The Influence of Captive Management on Reproduction in Pileated Gibbons (Hylobates pileatus)
American Association of Zoo Veterinarians Conference 2010
Hanspeter W. Steinmetz1, Dr med vet MSc WAH; Mirella Pirovino1, med vet; Michael Heistermann2, Dr rer nat Dipl-Biol; Jean-Michel Hatt1, Prof Dr med vet, DACZM DECZM (Avian); Robert Zingg3, Dr rer nat
1Clinic for Zoo Animals, Exotic Pets and Wildlife, Vetsuisse Faculty, University of Zürich, Zürich, Switzerland; 2Reproductive Biology Unit, German Primate Center, Göttingen, Germany; 3Zurich Zoo, Zurich, Switzerland


The current worldwide studbook of pileated gibbons (Hylobates pileatus) reflects a skewed sex ratio towards males and poor reproduction. Thus, the captive population is threatened to become overaged and extinct without facilitating reproduction in the near future. Several factors are likely to contribute to the poor breeding success. Environmental factors such as management and housing condition, health related problems, social factors, and/or chronic stress have been shown to have a major impact on primate reproduction. The present study evaluated all 12 current European facilities housing pileated gibbons in relation to husbandry, management and fecal glucocorticoid output to assess the potential impact of these factors for pileated gibbon breeding.

Enrichment and size of inside enclosure appeared to have a positive influence on reproduction while visitor access did not seem to have an influence. In addition, reproductively active pairs performed singing duets more frequently than non-reproducing pairs, and reproductively active females had regular visible menstruations in contrast to females that did not breed. Non-reproducing animals exhibited higher fecal stress hormone levels compared to reproducing animals. Remarkably, hand-reared animals also had higher fecal glucocorticoid levels.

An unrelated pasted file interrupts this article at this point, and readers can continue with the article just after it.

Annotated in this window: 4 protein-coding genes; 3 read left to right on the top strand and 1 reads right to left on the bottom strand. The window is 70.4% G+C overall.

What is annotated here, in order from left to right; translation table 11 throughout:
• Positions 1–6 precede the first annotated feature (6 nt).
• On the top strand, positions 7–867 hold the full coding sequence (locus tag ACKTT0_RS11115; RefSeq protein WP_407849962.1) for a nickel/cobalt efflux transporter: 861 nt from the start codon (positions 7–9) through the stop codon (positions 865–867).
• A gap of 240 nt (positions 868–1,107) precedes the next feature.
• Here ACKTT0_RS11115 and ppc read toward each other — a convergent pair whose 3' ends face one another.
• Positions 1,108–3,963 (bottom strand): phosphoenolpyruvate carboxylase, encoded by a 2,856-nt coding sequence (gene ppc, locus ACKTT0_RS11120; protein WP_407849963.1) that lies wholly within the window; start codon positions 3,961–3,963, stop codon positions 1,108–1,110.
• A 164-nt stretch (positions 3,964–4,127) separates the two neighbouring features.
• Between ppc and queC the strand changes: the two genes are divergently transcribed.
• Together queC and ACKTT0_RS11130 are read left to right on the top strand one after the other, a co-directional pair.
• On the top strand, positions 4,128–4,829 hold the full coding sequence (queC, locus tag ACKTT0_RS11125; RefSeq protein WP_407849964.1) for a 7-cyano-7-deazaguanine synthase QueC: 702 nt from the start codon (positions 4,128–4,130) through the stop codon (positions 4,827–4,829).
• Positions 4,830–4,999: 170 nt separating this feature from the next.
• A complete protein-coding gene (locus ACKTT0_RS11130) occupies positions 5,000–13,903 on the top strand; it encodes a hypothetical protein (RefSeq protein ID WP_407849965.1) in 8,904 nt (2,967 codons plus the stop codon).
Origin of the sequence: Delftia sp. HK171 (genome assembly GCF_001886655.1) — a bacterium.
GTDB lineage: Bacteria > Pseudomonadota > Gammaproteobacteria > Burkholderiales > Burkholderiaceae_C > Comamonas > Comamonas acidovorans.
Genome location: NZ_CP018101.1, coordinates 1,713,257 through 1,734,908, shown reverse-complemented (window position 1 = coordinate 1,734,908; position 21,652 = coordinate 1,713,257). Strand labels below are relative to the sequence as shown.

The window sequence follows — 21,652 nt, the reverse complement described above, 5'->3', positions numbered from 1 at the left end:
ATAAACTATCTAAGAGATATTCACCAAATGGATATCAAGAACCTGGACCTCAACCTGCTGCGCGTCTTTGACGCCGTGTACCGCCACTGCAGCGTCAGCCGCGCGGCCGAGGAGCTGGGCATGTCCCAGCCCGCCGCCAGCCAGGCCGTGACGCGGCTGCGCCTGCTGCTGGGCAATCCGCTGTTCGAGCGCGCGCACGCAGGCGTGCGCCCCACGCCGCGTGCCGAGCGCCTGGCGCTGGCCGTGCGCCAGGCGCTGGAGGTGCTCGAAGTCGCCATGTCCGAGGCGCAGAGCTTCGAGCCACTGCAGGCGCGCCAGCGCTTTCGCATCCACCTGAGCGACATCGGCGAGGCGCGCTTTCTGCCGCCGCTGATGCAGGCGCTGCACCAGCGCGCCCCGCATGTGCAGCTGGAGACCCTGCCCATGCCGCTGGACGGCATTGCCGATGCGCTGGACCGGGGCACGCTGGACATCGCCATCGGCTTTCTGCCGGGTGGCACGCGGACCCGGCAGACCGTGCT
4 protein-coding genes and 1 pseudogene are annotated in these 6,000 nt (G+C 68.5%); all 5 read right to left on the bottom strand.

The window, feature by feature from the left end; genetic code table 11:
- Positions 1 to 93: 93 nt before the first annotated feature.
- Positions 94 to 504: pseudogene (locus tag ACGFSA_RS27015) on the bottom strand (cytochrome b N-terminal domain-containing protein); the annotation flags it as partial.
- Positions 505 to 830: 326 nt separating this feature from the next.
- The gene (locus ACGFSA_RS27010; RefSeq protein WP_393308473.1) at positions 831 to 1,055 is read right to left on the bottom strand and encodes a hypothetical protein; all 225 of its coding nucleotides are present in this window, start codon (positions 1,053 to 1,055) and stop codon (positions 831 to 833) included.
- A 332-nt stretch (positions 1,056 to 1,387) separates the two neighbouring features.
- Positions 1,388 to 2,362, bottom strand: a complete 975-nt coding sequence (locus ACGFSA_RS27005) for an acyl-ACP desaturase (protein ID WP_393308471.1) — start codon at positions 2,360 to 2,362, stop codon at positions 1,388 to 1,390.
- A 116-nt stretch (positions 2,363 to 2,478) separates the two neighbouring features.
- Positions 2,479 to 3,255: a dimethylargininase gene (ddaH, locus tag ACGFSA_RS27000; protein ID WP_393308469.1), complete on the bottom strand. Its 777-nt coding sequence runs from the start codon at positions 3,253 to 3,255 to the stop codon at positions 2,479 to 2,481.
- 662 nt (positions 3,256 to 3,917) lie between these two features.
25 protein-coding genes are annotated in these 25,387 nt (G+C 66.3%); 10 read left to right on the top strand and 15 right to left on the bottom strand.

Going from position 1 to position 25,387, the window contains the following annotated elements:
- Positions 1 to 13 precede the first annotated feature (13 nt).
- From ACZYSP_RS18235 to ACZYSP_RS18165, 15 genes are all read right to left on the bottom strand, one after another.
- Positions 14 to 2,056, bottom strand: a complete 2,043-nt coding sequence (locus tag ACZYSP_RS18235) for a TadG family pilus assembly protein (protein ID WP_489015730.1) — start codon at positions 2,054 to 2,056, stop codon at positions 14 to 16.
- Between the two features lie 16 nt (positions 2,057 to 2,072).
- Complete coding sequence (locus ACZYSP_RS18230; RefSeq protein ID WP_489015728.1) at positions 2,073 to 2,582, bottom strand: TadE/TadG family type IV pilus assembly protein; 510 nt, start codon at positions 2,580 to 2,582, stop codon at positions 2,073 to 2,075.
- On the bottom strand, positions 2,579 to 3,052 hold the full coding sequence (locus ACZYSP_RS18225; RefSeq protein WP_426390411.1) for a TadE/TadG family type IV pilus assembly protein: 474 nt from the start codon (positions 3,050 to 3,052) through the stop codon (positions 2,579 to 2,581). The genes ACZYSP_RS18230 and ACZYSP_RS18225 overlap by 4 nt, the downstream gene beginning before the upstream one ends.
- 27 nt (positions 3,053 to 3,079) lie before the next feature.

Summarizing current results, it seems that careful selection of compatible pairs in combination with improvements in husbandry and management may reduce potential stress for the animals and thus may represent a basis for enhanced breeding. The small population size might require the import of unrelated and socially competent animals, especially females, to maintain a stable captive population in Europe and to prevent inbreeding in the future.


The authors thank all participating pileated gibbon facilities, curators, and keepers for their special care of the animals and help with this work. The work, support, and advice of Ms. Andrea Heistermann in all the laboratory techniques are gratefully appreciated.


Speaker Information
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Hanspeter W. Steinmetz, DrMedVet, MSc (WAH)
Clinic for Zoo Animals, Exotic Pets and Wildlife
Vetsuisse Faculty
University of Zürich
Zürich, Switzerland

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